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On May 25, when Attorney General Merrick Garland issued a memo reminding DOJ investigators to obtain written approval from the Attorney General before opening any investigation into “politically sensitive individuals and entities” on the cusp of elections, it was seen by many (including OnlySky) as a death knell for any realistic hope of a Donald Trump indictment before the November midterms.

The extraordinary August 8 FBI raid on Mar-a-Lago casts that memo in a very different light.

Instead of suggesting inaction, Garland’s memo now appears to have been an attempt to show that a planned operation—the Mar-a-Lago raid at least, possibly more to come—was not a rogue action, but would take place only with approval and endorsement at the highest levels of the Department of Justice. The AG knew that Trump defenders would respond by muddying the waters with outrage and misinformation after such an event. So instead of saying, “We will probably not act,” the memo in retrospect says, When we do act, you will know that it comes with the top-down power and approval of a unified DOJ.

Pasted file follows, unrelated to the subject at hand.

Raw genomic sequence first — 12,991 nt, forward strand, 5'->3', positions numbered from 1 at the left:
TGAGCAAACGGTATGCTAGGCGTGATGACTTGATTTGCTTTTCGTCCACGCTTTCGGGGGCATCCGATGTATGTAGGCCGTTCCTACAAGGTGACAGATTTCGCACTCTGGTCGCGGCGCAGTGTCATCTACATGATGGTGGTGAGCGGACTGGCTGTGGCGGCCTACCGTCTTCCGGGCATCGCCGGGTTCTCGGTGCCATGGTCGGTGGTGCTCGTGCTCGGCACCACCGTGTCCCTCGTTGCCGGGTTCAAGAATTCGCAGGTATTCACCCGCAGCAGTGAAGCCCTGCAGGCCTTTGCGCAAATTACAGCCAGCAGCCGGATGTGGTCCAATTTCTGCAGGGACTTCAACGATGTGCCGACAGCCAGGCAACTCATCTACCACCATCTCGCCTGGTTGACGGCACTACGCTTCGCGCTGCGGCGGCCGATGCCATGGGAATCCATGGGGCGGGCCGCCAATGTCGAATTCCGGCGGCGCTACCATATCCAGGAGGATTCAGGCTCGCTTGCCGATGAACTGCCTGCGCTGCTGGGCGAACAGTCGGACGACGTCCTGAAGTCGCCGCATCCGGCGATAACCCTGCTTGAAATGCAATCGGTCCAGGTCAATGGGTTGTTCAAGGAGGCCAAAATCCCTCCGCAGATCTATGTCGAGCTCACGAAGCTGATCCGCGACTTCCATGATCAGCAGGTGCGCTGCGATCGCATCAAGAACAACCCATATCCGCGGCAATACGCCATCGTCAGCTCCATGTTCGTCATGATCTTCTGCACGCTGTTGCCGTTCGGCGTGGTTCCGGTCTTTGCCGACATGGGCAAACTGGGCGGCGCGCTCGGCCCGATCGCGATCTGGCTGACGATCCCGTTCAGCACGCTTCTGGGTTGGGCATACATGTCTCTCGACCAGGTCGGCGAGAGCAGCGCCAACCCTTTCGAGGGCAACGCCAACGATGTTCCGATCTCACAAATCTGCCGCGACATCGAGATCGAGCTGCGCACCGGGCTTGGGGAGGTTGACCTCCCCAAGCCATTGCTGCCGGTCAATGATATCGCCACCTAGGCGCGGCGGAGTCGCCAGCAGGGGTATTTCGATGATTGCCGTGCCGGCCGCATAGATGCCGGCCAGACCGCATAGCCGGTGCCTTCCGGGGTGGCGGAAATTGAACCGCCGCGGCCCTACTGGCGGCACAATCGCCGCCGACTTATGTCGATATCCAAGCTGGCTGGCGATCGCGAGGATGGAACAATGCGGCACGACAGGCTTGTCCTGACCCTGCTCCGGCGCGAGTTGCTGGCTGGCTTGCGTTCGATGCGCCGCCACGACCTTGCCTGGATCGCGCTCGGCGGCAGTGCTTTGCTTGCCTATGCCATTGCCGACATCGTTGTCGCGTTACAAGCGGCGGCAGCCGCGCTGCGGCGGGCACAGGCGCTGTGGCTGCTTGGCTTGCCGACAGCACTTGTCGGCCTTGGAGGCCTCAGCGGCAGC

Standing behind that approval is a well-established evidentiary process for search warrants. The FBI decides that a search warrant is merited as part of a criminal investigation, presenting evidence that the burden of proof has been satisfied, and a federal judge determines whether the standard for probable cause has been met. The fact of the search indicates that each of these stringent requirements was met.

“One thing is very clear,” tweeted former senior Obama advisor David Axelrod. “Garland would not have authorized this raid, and no federal judge would have signed off on it, if there weren’t significant evidence to warrant it.”

A Trump indictment, especially before the midterms, is still far from certain. But with this series of events, the odds have dramatically shifted.